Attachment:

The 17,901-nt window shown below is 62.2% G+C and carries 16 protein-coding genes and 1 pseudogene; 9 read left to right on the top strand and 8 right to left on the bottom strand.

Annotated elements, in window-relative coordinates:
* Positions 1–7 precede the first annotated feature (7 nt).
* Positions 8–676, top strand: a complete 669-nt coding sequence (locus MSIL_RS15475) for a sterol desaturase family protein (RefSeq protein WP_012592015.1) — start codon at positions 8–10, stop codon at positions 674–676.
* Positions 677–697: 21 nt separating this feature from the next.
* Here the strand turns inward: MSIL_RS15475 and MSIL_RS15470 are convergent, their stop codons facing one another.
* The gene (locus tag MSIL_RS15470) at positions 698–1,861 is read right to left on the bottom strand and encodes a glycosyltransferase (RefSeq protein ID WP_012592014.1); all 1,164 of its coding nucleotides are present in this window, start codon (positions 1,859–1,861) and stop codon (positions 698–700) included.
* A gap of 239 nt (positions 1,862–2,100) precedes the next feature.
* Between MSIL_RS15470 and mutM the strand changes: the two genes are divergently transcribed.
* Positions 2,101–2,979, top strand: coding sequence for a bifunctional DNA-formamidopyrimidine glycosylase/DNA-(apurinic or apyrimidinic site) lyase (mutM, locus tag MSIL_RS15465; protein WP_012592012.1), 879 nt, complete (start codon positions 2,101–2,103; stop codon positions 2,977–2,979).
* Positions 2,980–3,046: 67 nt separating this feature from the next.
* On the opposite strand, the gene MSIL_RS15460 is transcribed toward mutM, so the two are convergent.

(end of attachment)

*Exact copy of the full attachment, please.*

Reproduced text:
The 17,901-nt window shown below is 62.2% G+C and carries 16 protein-coding genes and 1 pseudogene; 9 read left to right on the top strand and 8 right to left on the bottom strand.

Annotated elements, in window-relative coordinates:
* Positions 1–7 precede the first annotated feature (7 nt).
* Positions 8–676, top strand: a complete 669-nt coding sequence (locus MSIL_RS15475) for a sterol desaturase family protein (RefSeq protein WP_012592015.1) — start codon at positions 8–10, stop codon at positions 674–676.
* Positions 677–697: 21 nt separating this feature from the next.
* Here the strand turns inward: MSIL_RS15475 and MSIL_RS15470 are convergent, their stop codons facing one another.
* The gene (locus tag MSIL_RS15470) at positions 698–1,861 is read right to left on the bottom strand and encodes a glycosyltransferase (RefSeq protein ID WP_012592014.1); all 1,164 of its coding nucleotides are present in this window, start codon (positions 1,859–1,861) and stop codon (positions 698–700) included.
* A gap of 239 nt (positions 1,862–2,100) precedes the next feature.
* Between MSIL_RS15470 and mutM the strand changes: the two genes are divergently transcribed.
* Positions 2,101–2,979, top strand: coding sequence for a bifunctional DNA-formamidopyrimidine glycosylase/DNA-(apurinic or apyrimidinic site) lyase (mutM, locus tag MSIL_RS15465; protein WP_012592012.1), 879 nt, complete (start codon positions 2,101–2,103; stop codon positions 2,977–2,979).
* Positions 2,980–3,046: 67 nt separating this feature from the next.
* On the opposite strand, the gene MSIL_RS15460 is transcribed toward mutM, so the two are convergent.